If it had been an 8 year old never having been left to cycle alone before or never allowed to play in the fields before and got lost on the first time, then it might be judged pretty irresponsible. We don't have full family history, it might be this 8 year old has slowly been allowed independence and is normally quite trustworthy cycling ahead, in which case you couldn't really blame parenting skills. The biggest problem I can see with giving independence in the UK to children is actually leaving it too late and too quickly without being taught little by little how to look after themselves and calcluating risks themselves, to the time when their hormones rule their heads, ie adolescence! The end result is often catastrophic. The Swiss have it right, the children walk to and from school in groups, youngest looked after by eldest.

WallyBantersJunkBox Tue 09-Apr-13 17:46:13

Sorry I should have said obesity not "fat", having a sizeable tum myself after Easter.

Apologies for that.

Feminine Tue 09-Apr-13 17:47:01

I have Swiss cousins and remember tales of their freedom. The country is set up for children to live like this, ditto in Norway.

To be fair, it is not so easy to be so laid back in the UK.

"Why can you not have 9 year olds wrappped in cotton wool?"
And with that little offering, I really have to think that bengal is trolling being deliberately contentious.

digerd Tue 09-Apr-13 17:51:17

I picked up on his " But I'm bored", and he probably is and needs to be engaged in more activities that interest him, get him focused, require self-discipline and organised planning.

At 9, I went everywhere by myself, my sis at 7 also.
However, at 16, I was forever missing the last bus home, we had no telephone, and the kind street bobbies < of that era> either took me home or hailed a lorry which happened to be going my way and they took me home.
But that was different times.

thebody Tue 09-Apr-13 17:52:06

Bengal where the hell do you live?

Op you were right today and I guess he will be more careful tomorrow. He sounds a lovely lad and ignore ridiculous posts.

whois Tue 09-Apr-13 17:55:27

Yeah bengal can be for real. If she is then I feel exceeding sorry for her kids :-(

OP it's right for you to have a talk with your son about why you were so scared and the importance about keeping to the 'rules' but don't clip his wings for too long.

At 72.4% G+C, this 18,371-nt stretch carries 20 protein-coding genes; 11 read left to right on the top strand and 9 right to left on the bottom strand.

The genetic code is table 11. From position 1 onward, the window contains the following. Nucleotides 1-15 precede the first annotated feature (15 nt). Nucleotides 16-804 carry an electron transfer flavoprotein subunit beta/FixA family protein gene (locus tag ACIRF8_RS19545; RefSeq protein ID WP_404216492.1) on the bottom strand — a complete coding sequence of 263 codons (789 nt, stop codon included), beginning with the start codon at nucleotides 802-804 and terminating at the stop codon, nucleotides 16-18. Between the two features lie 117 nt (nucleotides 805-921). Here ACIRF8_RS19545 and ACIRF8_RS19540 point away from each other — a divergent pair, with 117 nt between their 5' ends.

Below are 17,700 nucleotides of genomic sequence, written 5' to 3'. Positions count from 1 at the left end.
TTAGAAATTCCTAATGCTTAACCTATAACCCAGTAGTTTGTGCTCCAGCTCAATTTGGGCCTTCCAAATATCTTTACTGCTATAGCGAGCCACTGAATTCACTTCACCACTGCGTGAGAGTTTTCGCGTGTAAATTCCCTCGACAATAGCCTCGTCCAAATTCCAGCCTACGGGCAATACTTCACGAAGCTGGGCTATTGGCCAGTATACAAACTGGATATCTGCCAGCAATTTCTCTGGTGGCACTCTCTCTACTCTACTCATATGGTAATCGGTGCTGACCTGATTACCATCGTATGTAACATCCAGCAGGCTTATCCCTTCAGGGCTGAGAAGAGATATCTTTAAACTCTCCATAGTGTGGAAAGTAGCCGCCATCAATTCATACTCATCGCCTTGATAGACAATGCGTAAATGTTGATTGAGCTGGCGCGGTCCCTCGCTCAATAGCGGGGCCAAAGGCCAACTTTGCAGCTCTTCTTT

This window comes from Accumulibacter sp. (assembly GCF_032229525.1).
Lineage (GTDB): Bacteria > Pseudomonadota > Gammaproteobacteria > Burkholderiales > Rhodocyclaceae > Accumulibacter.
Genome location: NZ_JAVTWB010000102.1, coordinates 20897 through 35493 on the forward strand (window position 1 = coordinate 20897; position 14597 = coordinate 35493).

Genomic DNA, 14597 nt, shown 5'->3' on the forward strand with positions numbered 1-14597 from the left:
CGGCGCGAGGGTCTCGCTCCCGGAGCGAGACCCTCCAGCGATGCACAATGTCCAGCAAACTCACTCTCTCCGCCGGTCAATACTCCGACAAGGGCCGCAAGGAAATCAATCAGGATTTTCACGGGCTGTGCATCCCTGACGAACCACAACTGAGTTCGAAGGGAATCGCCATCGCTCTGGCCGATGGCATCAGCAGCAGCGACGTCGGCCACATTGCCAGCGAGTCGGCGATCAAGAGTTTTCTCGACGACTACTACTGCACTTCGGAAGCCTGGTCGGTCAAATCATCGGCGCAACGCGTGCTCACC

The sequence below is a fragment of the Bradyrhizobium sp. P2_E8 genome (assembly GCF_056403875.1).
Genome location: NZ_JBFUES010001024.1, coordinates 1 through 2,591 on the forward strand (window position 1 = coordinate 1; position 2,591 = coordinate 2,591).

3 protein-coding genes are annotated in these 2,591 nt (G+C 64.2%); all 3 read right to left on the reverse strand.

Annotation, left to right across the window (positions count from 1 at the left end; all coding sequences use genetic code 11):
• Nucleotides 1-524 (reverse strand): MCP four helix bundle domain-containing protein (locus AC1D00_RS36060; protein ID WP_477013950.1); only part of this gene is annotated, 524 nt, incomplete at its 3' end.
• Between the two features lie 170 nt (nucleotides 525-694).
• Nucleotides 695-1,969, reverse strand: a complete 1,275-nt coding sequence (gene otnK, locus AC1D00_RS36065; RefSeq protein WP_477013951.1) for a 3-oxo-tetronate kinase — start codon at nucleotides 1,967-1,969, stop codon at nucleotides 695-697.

A friend and I did a similar thing on a fammilair round walk round a lake once. Our mums said we could go ahead and off into the woods etc, we thought it would be fun to run all the way round and surprise them from behind. Anyway it didn't work out and there was lots of looking from both parties before we me back up. No major harm done!

WallyBantersJunkBox Tue 09-Apr-13 17:55:37

Yes but it's a community that sets up a country in this way. I see people from the town telling children to hurry up and get to school or winding their windows down in the car to tell them not to mess around on the road. I think there'd be an issue with this in the UK.

When I lived in a rural area of England I would have been the same - DS could have played in the Cul de Sac or the fields behind the house.

When we lived in London, probably not. But you see kids travelling home on trams, buses and trains in Swiss cities and playing around the apartments in built up areas quite happily.

My UK friend lets her 8 & 9 year old travel home on the tram everyday from school and can't even believe it herself.

The op hadn't let him go to the forest by himself though, she was there. And to continue to enjoy their day she had trusted him to be responsible on his bike. I agree that explaining it in terms of how worried you were might make him see sense and think about your feelings a bit more.

Hope you are feeling a bit calmer now op. x

Kiriwawa Tue 09-Apr-13 17:56:08

Really Machli? All the London children I know have been getting themselves to and from school since they started at secondary. They do need to learn a little bit of independence by that stage rather than never having left your side until the age of 11 ...

fivesacrowd Tue 09-Apr-13 17:58:14

Feel for you OP, it's horrible when you give them a bit of independence and they take it that bit too far. All part of growing up though imo. I know I'm really lucky and live in a very naice area, but all 3dc play out, the older 2 walk about a mile to school and I let them go to the local shops very occasionally and I'm known as the most overprotective parent amongst my friends. I'm also very very clued up on child protection as I'm a childminder. Not sure what Bengal is on about tbh [hmmm]